Have you ever looked back on a time and realized how pivotal that moment was? I reflect on the day I applied for ACE, and the ripples of that decision continue even now. At the end of the summer of 2019, I found myself blubbering to my new closest friends about how sad I was to leave, feeling both sure and unsure of my next steps.
I was in my second year of studying graphic design and was starting to question my career trajectory. I enjoyed design but feared that it was signing myself up to be behind a computer for the foreseeable future. I was looking for an experience that would give me clarity on how to be creative in conservation.
I expressed these feelings to a friend who had just gotten back from a term with ACE out in Utah. He encouraged me to apply and in two weeks, I was flying out to Arizona. I arrived at housing in Flagstaff around midnight, after a long journey involving a plane, bus, and a final leg in an Uber. I walked into the common room after 20 hours of travel and looked around at the strangers sitting on the couches. I remember feeling intimidated for the first few days but as the days unfolded, and my surroundings became more familiar, a camaraderie began to emerge.
On the first project, 8 of us and our belongings crammed into a van and headed to Prescott National Forest. A routine developed pretty quickly, which consisted of prying myself out of my sleeping bag, donning the same shirt worn for the past six workdays, and stumbling toward our makeshift cooking station. Breakfast often took a backseat to precious sleep, and hastily scarfing down granola became the ritual before tossing our lunches into day bags and heading to the project site. Once there, morning stretches accompanied by the Question of the Day (Q-of-the-D) set a light-hearted tone, aiming to just make each other laugh and wake up our brains for the day to come.
Now our lunches… a culinary journey that evolved into a bizarre concoction as the hitches progressed. My self-made lunches took on a grotesque charm, culminating in a gourmet sandwich featuring a quesadilla wrap, leftover rice, fruit gummies, and mustard. Unconventional, perhaps, but it became a strangely satisfying fuel for the demanding work ahead.
The projects during the day consisted of pushing boulders, building trails, removing fences, and combating invasive species. As the sun dipped below the horizon, exhaustion mingled with satisfaction. The lengthening trail, the transformed landscape, and the shared sense of accomplishment culminated in a job well done. We’d end the day exhausted, yet satisfied.
Post-ACE, I flew home from Flagstaff with a sense of empowerment, but I also felt confused. The incredible outdoor experiences ignited a desire to make the natural world my career. In pursuit of this passion, I made a swift (and short-lived) academic detour, switching my major to forestry. I quickly realized that though I wanted to work in the outdoors, my enthusiasm did not transform me into a chemistry whizz. With my head hung low, I switched back to graphic design and slumped my way over to the career office.
Questions swirled in my mind. How could conservation intertwine with the world of creatives? Can marketing and sustainability coexist, or are they fundamentally at odds? It was within this fog of uncertainty that a golden nugget of advice emerged—one that took time to sink in. ‘Conservation can be marketed,’ someone remarked, illuminating a new path. They urged me to tailor my designs towards companies and projects supporting the outdoors, suggesting that creativity could be a powerful ally in championing environmental causes.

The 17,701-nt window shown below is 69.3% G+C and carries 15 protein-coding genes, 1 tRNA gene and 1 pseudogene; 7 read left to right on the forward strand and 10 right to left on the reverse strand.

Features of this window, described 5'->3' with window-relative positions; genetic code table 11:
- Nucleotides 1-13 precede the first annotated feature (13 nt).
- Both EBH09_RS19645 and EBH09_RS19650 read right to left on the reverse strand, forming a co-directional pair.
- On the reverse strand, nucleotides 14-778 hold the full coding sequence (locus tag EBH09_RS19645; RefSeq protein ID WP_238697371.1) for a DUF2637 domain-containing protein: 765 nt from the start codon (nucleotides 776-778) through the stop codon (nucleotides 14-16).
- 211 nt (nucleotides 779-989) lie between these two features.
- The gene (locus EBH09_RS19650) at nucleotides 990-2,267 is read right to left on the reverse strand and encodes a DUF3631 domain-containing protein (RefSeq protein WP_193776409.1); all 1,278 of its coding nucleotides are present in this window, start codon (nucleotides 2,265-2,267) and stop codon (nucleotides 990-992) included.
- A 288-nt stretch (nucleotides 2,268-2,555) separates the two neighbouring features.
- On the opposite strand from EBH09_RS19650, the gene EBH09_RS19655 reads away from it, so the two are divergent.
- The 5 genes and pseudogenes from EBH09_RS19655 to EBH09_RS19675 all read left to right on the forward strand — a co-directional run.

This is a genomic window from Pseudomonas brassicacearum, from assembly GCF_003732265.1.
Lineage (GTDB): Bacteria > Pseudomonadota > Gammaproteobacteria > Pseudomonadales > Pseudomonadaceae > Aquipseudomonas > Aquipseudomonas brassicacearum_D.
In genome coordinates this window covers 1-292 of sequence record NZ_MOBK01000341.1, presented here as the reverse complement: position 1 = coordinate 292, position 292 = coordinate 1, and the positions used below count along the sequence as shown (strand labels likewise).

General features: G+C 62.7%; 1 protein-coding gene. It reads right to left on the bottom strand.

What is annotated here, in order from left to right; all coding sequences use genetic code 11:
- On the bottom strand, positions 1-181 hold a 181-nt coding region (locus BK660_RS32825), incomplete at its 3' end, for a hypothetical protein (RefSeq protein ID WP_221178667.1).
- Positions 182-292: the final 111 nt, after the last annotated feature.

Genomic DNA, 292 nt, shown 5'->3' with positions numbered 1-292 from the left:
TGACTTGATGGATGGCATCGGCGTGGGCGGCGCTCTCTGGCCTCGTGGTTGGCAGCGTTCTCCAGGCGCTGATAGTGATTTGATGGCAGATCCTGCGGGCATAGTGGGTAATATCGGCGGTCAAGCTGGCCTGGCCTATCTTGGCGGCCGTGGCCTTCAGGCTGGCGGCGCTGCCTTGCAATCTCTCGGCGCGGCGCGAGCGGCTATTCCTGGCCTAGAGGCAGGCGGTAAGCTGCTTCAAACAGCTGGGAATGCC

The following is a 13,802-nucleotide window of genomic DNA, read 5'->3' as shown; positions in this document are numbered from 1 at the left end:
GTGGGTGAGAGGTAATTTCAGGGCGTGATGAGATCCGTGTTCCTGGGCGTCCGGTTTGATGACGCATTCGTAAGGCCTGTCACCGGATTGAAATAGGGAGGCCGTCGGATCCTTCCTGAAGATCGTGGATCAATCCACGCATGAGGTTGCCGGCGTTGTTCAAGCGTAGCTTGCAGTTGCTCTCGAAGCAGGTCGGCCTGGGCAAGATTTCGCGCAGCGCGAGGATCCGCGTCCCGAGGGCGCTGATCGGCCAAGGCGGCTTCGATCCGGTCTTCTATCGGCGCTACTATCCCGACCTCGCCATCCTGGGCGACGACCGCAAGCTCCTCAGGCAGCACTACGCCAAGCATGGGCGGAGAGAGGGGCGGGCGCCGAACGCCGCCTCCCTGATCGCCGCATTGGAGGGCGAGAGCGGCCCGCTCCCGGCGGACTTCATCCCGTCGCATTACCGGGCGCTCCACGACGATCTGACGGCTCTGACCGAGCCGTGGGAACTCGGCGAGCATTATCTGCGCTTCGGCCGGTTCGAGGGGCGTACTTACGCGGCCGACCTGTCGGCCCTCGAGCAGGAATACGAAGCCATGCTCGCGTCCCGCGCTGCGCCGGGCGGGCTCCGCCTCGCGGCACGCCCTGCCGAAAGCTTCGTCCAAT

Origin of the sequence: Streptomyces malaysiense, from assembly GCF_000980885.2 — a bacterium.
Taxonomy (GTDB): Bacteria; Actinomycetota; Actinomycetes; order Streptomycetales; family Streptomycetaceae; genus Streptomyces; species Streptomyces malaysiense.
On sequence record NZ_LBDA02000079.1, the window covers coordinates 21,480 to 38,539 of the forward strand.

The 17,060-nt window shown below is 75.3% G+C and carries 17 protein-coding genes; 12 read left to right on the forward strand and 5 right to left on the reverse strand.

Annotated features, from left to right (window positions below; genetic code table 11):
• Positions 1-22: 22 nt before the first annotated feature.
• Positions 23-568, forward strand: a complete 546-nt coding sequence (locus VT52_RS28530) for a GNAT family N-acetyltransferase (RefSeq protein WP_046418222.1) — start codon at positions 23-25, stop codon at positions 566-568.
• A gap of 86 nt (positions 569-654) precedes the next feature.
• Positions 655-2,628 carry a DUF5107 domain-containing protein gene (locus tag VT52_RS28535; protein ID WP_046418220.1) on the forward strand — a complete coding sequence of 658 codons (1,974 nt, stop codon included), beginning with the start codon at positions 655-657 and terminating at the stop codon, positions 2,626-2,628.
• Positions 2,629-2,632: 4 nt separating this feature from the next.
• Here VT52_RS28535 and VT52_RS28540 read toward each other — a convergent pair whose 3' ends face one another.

Now how to practice this? Turns out, if you offer free work, most places will take you on. I started searching for local organizations that my values aligned with, then reached out to see if they needed design work. I’d do background research on organizations in my area, and approach them about how I could contribute to their marketing or design portfolio. This isn’t feasible for everyone, and I would not recommend it for most, but it’s how I got my foot in the door and gained experience working for nonprofits.
I began actively seeking out mission-oriented organizations and delving into their current materials to identify areas that could benefit from a creative facelift. Taking it upon myself to revamp those designs, it became clear that the goal was more than just aesthetic improvement; it was about weaving a powerful narrative through visuals that would resonate with people. This experience drove home the point that when it comes to advocating for the environment, creativity isn’t just a nice-to-have – it’s the language that breaks down barriers, grabs hearts, and motivates people to take action. Whether it’s through eye-catching designs, compelling stories, or out-of-the-box campaigns, creativity is the driving force that turns environmental advocacy into a powerful call for everyone to step up and take responsibility.
As I look back on that pivotal summer in Flagstaff, I am grateful for the confusion it brought. Three months may seem fleeting, but my time in place planted the seeds for a career supporting outdoor conservation. ACE became more than a program; it became a place to gain skills, explore career opportunities, and build lifelong friendships. It taught me the value of working for a cause greater than myself, of finishing a day dusty and exhausted, yet satisfied.
For those contemplating a similar path, consider mission-oriented work as a gateway to gaining skills with organizations whose values align with yours. It’s not just about a job; it’s about immersing yourself in the field, contributing to a cause you believe in, and letting your creativity be a force for positive change. ACE is not just a place for a summer; it’s a transformative experience that equips you to navigate the intersection of creativity, conservation, and meaningful impact.